Plot or Premise
I loved Sue Grafton’s Kinsey Millhone series, and since I’m a bit of a “completist”, once I like an author’s books, I try to read everything by them. Although it was made into a movie, the book has been long out of print. Which made no real sense…how could a book written by an author as prolific and popular as Sue Grafton, and that was made into a movie, not be available ANYWHERE? Now that I’ve read it, I can see why. Like Keziah Dane, one of her earlier books, the characters are dirt poor backwoods families. Isolated from town, this story takes place entirely on the properties between two neighbouring families. If you have ever heard of the old Hatfields and McCoys feud of two warring families, fighting for reasons they no longer remember, you have the Lolly Madonna War.
What I Liked
The book picks up mid-war with the latest skirmish. The one family, the Gutshalls, has let slip to the other family that there is a girl coming to their house, a girl named Lolly-Madonna who will be a potential mate for one of the sons. Except it is entirely fictitious. Until the second family, the Feathers, sees a girl hiking along the road and decides it must be Lolly-Madonna and therefore kidnap her to get back at the Gutshalls, depriving them of their prize. The girl protests, but to no avail. The war escalates with incursions on each other’s territory, shots fired, stills overturned, pigs slaughtered. And a budding romance with the girl.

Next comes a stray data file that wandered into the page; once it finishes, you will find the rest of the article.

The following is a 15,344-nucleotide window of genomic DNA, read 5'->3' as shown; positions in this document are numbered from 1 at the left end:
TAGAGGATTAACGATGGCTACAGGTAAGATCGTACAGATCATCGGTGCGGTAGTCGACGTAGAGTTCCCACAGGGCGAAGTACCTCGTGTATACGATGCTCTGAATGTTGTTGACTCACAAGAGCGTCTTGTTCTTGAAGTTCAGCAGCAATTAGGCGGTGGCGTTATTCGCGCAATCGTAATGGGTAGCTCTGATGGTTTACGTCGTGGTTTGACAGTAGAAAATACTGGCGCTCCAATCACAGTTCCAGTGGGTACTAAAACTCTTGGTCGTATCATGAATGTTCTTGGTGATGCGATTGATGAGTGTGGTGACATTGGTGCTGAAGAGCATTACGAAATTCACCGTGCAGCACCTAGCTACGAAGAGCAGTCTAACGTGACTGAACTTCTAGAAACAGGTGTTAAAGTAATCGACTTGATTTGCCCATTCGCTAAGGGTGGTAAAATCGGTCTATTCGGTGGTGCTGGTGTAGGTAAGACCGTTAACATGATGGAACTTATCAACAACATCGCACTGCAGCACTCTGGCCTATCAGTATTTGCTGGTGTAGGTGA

What I Didn’t Like
The story is incredibly depressing from start to finish. With a giant plot-hole right in the middle…three of the kids are still friendly and talk occasionally, pretending to fight when they need to but not doing any real harm to each other. And when the Feathers tell their Gutshall friend that they have Lolly-Madonna, he doesn’t say, “But we made it up”. It would have ended the story. Instead, he decides to say nothing, tell his parents, and they get it in their head to say nothing but maybe they should rescue her. Just as an excuse to keep the feud going…if one does something, even in retaliation, the other has to respond. And the ending is beyond depressing, not to mention you don’t really “see” the ending, you just turn the page and find out how it all ended.
The Bottom Line (★★★☆☆)
There’s a reason this is out of print.